The two main types of gas detectors are: natural gas and carbon monoxide. Gas detectors sense one or the other not both types of gas. Carbon monoxide detectors are most common, since this deadly gas is tasteless and odorless.
Low temperature, water, sump pump and furnace failure are only some of the environmental detectors available. Some appliances have built-in sensors which can be connected to an alarm system.
Sirens sounding, lights flashing, the police/fire department being notified are what most people associate with an alarm system. Annunciation of an alarm usually occurs locally and/or remotely.
Local annunciation devices, sirens, bells, and flashing lights, alert individuals at the premise that the alarm has been activated. To comply with noise ordinances, most alarm systems have an automatic time out, and only use interior sounding devices.
The assurance that professional help is rapidly summoned to an alarm
situation is the purpose of remote notification.
One-way alarm notification is usually done when the alarm system sends an electronic signal over the telephone lines to a manned facility. Cellular telephone and radio transmitters are also used to send alarm signals. A monitoring facility/central station is used by most alarm companies to provide this service and ones listed by U.L. (Underwriters Laboratory) must meet special insurance industry standards. Most alarm systems today are monitored at facilities which are hundreds of miles away, some of which provide specialized services.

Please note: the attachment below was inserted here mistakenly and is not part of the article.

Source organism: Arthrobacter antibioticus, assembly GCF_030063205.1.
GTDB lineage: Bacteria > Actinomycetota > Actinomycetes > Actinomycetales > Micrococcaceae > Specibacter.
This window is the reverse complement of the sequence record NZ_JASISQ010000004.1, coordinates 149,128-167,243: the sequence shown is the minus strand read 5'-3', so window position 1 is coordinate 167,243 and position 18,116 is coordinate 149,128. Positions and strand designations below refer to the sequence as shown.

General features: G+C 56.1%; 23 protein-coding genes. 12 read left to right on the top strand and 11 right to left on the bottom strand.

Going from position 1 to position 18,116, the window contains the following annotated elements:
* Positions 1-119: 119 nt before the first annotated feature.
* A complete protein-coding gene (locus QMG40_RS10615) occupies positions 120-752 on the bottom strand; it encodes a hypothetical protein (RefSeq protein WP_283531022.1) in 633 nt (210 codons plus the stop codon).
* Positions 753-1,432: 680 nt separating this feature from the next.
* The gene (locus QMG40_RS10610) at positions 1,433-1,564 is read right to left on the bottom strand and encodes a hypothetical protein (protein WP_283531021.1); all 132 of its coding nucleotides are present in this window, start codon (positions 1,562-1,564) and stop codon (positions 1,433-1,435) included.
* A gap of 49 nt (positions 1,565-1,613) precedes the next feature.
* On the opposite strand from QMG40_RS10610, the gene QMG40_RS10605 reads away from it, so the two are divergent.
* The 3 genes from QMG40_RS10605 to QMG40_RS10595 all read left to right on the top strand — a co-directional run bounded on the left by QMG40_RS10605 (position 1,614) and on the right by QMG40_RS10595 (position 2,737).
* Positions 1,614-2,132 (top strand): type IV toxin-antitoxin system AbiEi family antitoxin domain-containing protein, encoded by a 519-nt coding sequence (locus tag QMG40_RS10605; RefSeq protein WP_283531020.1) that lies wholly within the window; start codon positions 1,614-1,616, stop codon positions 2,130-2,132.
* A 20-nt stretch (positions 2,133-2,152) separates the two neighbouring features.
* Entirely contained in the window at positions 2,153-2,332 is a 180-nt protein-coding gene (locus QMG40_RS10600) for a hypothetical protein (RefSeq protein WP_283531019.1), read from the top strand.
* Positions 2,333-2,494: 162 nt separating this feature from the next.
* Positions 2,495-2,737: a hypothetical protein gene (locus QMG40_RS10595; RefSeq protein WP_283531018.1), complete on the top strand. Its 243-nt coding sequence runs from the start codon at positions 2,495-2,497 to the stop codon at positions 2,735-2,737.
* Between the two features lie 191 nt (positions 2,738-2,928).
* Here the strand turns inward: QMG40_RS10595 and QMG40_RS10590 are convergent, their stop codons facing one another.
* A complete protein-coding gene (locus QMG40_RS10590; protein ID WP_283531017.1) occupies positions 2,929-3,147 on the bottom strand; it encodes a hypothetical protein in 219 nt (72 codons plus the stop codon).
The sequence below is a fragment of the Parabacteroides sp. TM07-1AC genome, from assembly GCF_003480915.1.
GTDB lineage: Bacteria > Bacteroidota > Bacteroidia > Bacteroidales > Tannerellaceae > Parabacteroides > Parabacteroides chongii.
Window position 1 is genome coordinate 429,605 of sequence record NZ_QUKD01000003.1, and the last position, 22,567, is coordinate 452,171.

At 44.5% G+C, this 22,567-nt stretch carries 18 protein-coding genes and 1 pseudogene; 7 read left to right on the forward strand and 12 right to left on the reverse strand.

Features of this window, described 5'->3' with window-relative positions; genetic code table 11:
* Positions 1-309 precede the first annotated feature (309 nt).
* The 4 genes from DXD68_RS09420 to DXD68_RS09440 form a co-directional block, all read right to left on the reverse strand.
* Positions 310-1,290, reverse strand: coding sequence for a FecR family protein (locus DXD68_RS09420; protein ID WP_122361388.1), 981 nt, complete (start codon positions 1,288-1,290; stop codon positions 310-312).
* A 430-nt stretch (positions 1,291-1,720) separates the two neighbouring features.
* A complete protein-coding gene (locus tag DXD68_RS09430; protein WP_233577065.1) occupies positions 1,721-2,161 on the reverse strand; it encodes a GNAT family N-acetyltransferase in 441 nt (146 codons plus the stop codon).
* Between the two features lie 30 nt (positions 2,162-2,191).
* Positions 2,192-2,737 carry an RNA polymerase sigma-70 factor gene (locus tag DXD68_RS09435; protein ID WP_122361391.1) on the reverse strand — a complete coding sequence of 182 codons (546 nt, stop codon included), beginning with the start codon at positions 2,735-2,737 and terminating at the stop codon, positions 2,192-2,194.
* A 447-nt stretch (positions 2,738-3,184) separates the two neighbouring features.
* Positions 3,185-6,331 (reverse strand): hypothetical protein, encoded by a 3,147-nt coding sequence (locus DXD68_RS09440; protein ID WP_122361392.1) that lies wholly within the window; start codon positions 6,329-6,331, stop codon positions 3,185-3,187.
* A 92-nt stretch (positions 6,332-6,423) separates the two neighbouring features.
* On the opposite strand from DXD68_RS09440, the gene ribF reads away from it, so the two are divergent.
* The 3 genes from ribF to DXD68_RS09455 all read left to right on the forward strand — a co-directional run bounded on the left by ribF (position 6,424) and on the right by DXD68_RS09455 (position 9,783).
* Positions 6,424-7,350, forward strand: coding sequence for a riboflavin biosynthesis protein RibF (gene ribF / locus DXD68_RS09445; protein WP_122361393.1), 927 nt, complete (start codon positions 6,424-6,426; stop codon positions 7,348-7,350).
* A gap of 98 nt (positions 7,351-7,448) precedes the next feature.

Two-way voice alarm notification permits the alarm company to "listen-in" and "speak" over the alarm system. This is done microphone/speakers and especially trained operators. Two-way voice is an important advancement where personal safety and alarm verification are a concern.
Cellular backup is used to insure that the alarm transmission is received by the alarm company even if the telephone line is cut or out of service.
Alarm design Common alarm problems Monitored systems